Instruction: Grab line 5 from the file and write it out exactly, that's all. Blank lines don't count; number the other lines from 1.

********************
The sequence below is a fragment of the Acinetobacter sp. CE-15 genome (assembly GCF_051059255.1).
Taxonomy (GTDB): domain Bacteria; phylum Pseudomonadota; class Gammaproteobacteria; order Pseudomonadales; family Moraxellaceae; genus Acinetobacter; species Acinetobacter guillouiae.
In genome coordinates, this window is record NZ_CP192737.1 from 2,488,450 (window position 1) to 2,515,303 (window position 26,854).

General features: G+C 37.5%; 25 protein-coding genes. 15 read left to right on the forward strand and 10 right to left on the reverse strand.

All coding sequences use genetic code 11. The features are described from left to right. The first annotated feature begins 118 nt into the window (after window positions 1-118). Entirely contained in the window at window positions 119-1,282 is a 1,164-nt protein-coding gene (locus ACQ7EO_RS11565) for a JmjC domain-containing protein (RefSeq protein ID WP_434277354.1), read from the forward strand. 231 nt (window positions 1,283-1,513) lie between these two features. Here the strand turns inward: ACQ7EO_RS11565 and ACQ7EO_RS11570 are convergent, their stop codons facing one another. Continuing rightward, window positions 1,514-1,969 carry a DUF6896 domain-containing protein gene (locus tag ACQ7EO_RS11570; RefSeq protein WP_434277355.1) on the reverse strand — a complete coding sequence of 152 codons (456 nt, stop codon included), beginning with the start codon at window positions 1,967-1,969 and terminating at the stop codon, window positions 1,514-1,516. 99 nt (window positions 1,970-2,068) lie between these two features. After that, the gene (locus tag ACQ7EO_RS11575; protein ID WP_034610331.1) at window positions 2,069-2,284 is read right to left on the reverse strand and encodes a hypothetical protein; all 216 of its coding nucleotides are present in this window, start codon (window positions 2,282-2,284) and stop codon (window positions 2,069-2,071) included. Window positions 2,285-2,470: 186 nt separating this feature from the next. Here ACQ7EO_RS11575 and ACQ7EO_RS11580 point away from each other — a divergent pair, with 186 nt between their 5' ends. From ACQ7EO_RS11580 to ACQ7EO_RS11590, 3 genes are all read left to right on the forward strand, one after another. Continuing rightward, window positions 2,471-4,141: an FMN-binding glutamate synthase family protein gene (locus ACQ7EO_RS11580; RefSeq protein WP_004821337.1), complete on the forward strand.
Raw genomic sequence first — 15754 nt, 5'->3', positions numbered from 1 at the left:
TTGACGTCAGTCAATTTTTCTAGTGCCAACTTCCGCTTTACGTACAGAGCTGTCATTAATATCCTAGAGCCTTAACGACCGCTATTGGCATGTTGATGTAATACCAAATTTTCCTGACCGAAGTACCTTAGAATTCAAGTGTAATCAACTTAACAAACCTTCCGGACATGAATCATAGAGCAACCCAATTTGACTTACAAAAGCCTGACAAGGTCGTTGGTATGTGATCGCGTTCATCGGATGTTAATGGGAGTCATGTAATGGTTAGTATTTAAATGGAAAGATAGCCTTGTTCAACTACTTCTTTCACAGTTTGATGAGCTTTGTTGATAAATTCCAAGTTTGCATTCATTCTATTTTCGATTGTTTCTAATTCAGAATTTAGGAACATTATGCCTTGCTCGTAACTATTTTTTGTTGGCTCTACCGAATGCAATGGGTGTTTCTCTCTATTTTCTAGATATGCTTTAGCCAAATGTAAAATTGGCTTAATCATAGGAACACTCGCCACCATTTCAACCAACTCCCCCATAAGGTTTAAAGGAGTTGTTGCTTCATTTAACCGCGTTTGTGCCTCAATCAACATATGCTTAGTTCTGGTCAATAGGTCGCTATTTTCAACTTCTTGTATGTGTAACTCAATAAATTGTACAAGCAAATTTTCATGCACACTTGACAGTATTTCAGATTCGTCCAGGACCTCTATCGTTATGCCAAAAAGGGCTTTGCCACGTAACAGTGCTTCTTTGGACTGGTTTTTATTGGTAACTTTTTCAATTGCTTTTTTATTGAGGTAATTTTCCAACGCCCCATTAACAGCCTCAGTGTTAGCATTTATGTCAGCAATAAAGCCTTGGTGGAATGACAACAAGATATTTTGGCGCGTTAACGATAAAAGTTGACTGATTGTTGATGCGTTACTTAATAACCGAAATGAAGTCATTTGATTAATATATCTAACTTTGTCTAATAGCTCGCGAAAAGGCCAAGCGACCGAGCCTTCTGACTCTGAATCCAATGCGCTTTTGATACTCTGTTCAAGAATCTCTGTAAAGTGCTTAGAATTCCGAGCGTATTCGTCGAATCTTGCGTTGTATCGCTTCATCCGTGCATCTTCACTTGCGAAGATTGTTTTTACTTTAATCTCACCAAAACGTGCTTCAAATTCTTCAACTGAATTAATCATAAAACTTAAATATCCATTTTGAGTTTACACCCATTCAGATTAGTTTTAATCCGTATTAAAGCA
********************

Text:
All coding sequences use genetic code 11. The features are described from left to right. The first annotated feature begins 118 nt into the window (after window positions 1-118). Entirely contained in the window at window positions 119-1,282 is a 1,164-nt protein-coding gene (locus ACQ7EO_RS11565) for a JmjC domain-containing protein (RefSeq protein ID WP_434277354.1), read from the forward strand. 231 nt (window positions 1,283-1,513) lie between these two features. Here the strand turns inward: ACQ7EO_RS11565 and ACQ7EO_RS11570 are convergent, their stop codons facing one another. Continuing rightward, window positions 1,514-1,969 carry a DUF6896 domain-containing protein gene (locus tag ACQ7EO_RS11570; RefSeq protein WP_434277355.1) on the reverse strand — a complete coding sequence of 152 codons (456 nt, stop codon included), beginning with the start codon at window positions 1,967-1,969 and terminating at the stop codon, window positions 1,514-1,516. 99 nt (window positions 1,970-2,068) lie between these two features. After that, the gene (locus tag ACQ7EO_RS11575; protein ID WP_034610331.1) at window positions 2,069-2,284 is read right to left on the reverse strand and encodes a hypothetical protein; all 216 of its coding nucleotides are present in this window, start codon (window positions 2,282-2,284) and stop codon (window positions 2,069-2,071) included. Window positions 2,285-2,470: 186 nt separating this feature from the next. Here ACQ7EO_RS11575 and ACQ7EO_RS11580 point away from each other — a divergent pair, with 186 nt between their 5' ends. From ACQ7EO_RS11580 to ACQ7EO_RS11590, 3 genes are all read left to right on the forward strand, one after another. Continuing rightward, window positions 2,471-4,141: an FMN-binding glutamate synthase family protein gene (locus ACQ7EO_RS11580; RefSeq protein WP_004821337.1), complete on the forward strand.